Daniel 1: 12
“Test your servants for ten days; let us be given vegetables to eat and water to drink.”
Carnivore or vegetarian? Think about the mighty plains of the Serengeti, how many lions can they support per square km, and how many buck? The reality is that it takes a lot more land to support a meat diet than a plant based one.
Historically, before the time of fridges, meat was a special event, a chicken or goat would be slaughtered when visitors came, or a cow or goat for a great celebration of feast day. Now for the growing middle class, meat is a regular part of daily life, and this is detrimental both for the planet and for our health. Just as we see soaring rates of diabetes, we are also making our planet sick.
The drive towards lower-cost meat and milk is leading to intensive farming. To maintain low running costs, some farming practices restrict animal behaviour and compromise their health and welfare.
A 2020 report from IDTechEx found that the meat industry is unsustainable, since animal livestock uses a disproportionately large amount of land. Despite using 77% of agricultural land, only 17% of global caloric consumption comes from animals.
As outlined in our open step on controversies in the food system, livestock production methods are considered one of the main drivers of environmental damage, including climate change and biodiversity loss.
Cattle in particular need a lot more land than crops. We can feed many more people from the same land a vegetarian diet than beef. This has huge implications on global food security. Globally much of the ‘cheap’ beef used in fast foods is contributing to deforestation as forests in the Amazon are turned to cattle ranching or soya production for animal feed.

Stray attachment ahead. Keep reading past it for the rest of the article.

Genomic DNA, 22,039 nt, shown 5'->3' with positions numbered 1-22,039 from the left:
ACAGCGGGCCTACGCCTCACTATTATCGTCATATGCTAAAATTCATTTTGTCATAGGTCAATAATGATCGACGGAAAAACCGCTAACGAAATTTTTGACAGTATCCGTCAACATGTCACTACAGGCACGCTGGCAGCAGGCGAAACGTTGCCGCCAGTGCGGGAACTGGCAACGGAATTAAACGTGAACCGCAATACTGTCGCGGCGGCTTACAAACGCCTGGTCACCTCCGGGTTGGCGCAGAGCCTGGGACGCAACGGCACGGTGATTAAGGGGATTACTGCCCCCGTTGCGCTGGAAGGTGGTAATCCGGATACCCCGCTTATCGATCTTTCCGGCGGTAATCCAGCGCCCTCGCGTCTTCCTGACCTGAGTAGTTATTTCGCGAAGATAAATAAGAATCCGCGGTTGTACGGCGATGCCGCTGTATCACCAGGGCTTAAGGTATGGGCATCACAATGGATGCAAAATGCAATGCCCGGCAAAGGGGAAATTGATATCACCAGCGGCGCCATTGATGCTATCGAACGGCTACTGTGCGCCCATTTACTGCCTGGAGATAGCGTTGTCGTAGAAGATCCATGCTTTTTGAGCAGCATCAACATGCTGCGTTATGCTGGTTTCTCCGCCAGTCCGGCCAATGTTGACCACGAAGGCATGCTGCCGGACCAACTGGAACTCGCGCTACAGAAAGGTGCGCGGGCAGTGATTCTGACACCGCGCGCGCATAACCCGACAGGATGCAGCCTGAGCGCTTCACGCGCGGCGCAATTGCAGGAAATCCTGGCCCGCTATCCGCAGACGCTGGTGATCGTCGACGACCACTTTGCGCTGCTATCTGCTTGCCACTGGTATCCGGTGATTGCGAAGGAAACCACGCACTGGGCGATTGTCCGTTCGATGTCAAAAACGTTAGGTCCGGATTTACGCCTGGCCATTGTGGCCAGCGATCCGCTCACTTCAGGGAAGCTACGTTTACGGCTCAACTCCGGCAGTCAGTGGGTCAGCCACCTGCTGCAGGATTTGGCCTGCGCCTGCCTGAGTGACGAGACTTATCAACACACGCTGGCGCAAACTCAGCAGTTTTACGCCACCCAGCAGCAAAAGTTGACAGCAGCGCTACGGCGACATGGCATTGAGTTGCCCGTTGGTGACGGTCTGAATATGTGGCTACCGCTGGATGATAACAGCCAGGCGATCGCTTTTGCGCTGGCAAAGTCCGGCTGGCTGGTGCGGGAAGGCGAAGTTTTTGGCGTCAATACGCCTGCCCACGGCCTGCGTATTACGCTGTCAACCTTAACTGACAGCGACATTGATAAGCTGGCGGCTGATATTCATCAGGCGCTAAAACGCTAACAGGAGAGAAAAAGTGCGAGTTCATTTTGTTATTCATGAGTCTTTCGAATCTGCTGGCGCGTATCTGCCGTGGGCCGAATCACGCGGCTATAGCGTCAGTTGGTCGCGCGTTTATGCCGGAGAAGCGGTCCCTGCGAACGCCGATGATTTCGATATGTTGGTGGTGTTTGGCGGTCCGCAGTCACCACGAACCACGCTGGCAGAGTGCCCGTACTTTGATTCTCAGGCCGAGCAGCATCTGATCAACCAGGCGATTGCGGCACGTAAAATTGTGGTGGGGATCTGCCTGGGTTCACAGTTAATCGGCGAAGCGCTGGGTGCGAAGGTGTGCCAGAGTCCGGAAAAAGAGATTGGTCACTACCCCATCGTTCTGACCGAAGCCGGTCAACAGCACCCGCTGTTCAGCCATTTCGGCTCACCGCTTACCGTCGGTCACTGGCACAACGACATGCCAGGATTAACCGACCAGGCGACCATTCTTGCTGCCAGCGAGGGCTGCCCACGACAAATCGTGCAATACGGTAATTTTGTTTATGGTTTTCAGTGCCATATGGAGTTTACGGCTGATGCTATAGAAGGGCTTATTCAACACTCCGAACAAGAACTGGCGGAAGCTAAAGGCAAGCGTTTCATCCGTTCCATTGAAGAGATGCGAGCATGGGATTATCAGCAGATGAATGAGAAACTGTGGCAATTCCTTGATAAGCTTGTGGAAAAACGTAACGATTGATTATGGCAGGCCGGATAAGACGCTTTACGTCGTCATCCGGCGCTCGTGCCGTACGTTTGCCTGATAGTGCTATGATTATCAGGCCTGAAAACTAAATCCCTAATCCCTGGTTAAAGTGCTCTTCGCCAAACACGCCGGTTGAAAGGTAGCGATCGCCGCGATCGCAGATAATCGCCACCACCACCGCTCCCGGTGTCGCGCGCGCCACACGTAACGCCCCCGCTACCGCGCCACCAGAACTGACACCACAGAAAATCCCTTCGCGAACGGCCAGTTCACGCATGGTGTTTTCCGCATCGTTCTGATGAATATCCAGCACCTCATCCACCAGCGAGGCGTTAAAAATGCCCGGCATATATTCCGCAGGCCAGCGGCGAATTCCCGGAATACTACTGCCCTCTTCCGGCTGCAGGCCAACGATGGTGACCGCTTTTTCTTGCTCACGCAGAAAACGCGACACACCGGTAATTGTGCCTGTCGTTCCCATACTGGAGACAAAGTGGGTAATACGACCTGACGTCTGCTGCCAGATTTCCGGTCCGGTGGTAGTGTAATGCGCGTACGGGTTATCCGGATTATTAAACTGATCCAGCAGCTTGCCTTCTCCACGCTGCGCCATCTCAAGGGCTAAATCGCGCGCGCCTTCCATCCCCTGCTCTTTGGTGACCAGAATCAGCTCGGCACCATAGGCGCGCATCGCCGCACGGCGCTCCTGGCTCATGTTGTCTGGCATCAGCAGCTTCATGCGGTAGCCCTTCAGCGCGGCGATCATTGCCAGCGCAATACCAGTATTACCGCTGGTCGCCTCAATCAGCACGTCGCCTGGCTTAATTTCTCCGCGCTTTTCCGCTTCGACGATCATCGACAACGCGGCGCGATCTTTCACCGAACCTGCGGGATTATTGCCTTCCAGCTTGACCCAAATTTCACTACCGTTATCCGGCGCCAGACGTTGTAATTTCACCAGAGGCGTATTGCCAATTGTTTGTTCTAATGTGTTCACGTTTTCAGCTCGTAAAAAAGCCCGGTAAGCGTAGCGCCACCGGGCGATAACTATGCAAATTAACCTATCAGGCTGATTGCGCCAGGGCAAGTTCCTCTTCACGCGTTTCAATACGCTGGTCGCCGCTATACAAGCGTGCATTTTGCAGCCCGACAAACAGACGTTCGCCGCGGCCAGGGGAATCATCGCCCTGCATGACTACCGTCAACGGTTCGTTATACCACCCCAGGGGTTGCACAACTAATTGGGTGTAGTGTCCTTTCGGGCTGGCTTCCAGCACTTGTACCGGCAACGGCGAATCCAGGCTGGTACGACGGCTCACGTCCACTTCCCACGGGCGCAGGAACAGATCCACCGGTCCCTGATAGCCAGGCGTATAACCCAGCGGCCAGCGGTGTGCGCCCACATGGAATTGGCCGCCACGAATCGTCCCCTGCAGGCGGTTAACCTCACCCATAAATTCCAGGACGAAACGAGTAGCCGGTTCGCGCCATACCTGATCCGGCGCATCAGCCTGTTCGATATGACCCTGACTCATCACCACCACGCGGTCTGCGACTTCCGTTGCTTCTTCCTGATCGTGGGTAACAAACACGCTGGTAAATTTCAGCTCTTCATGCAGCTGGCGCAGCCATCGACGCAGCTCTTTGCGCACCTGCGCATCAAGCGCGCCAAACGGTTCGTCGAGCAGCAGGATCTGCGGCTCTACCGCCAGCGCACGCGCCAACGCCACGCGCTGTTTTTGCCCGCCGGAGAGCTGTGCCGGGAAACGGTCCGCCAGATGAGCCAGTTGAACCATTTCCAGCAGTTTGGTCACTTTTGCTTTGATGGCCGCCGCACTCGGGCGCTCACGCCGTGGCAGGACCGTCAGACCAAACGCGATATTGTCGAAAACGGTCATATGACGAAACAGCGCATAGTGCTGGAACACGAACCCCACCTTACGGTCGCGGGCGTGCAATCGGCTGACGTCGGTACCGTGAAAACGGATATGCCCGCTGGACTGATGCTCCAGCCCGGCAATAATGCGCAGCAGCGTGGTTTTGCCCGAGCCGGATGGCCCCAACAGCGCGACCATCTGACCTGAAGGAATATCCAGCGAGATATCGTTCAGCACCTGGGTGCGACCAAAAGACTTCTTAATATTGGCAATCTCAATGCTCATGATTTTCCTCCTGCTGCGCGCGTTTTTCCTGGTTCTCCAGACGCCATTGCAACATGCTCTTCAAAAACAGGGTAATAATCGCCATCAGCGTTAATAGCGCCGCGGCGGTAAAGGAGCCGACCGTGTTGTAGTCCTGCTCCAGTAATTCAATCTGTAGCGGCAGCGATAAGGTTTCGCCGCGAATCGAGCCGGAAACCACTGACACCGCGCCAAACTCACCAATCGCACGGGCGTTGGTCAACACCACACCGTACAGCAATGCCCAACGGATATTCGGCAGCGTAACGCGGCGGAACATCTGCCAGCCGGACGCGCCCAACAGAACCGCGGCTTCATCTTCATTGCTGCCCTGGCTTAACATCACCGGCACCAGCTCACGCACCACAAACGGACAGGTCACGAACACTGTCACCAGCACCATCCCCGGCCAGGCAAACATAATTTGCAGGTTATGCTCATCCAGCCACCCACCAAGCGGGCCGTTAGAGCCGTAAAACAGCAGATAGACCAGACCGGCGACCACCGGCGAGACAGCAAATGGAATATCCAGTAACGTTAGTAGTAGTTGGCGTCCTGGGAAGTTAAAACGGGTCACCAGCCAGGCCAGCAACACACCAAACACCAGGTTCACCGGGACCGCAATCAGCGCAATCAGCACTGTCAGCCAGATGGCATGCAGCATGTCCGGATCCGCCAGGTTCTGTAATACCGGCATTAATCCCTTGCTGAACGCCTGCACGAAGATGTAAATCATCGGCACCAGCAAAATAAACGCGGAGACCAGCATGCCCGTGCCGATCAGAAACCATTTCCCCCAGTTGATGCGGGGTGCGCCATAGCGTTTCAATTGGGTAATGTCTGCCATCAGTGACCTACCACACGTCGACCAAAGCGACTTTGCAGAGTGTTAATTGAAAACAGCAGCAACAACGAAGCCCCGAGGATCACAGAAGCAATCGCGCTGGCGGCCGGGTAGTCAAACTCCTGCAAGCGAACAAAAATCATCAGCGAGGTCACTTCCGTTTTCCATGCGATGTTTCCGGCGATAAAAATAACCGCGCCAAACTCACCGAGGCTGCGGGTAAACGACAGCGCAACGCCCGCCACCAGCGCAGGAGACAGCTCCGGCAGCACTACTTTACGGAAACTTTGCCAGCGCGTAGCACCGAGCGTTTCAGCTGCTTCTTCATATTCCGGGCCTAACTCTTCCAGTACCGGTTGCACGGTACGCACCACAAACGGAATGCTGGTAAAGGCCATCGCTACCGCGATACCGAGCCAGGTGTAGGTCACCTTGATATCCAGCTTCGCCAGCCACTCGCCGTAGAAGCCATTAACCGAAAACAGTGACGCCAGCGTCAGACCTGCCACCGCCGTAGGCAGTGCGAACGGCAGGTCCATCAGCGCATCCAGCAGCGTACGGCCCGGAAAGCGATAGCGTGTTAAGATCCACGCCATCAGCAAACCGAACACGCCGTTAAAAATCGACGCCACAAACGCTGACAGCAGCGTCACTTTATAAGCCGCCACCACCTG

Estimates suggest that around half of the planet’s habitable land is used for agriculture, with roughly 77% of this used by grazing cattle, sheep, goats, and other livestock.
Greenhouse gas emissions
Meat consumption is responsible for releasing greenhouse gases such as methane, CO2, and nitrous oxide. These gases contribute to climate change, such as global warming. Animals such as cows and sheep create large amounts of methane as they digest food. Manure also releases methane. Many fertilisers used in soybean production (for cattle feed) are nitrogen-based, and these produce nitrous oxide emissions.
Raising animals often requires a lot of grazing land. However, the intensive nature of this grazing can lead to bare soil, which is then often lost due to wind or rain. As a result, fertile lands become barren, waterways become clogged, and there is an increased risk of flooding.
Soil is also a large reservoir for carbon, absorbing it as plants and trees die. As soil is lost, it releases that carbon as CO2 into the atmosphere.
It basically takes 7 kilos of grain to produce one kilo of beef. That is why there are far fewer lions than buck in the Serengeti!
All of us can move towards a more plant-based diet. Meat free Mondays. Fish on a Friday, go plant based for Lent, take up the Daniel challenge of ten days of vegetarian food. Go vegetarian Mondays to Fridays.. Little steps that can have a big impact.
Today’s challenge, find a really yummy vegetarian recipe, with easy to find ingredients which is quite quick to make and share it with us in the comments!
We often thing vegetarian food is boring, but there are some really yummy recipes out there – we just need to find them and share.
Here is my personal favorite:
“Sticky Cauliflower wings” – it is yummy!
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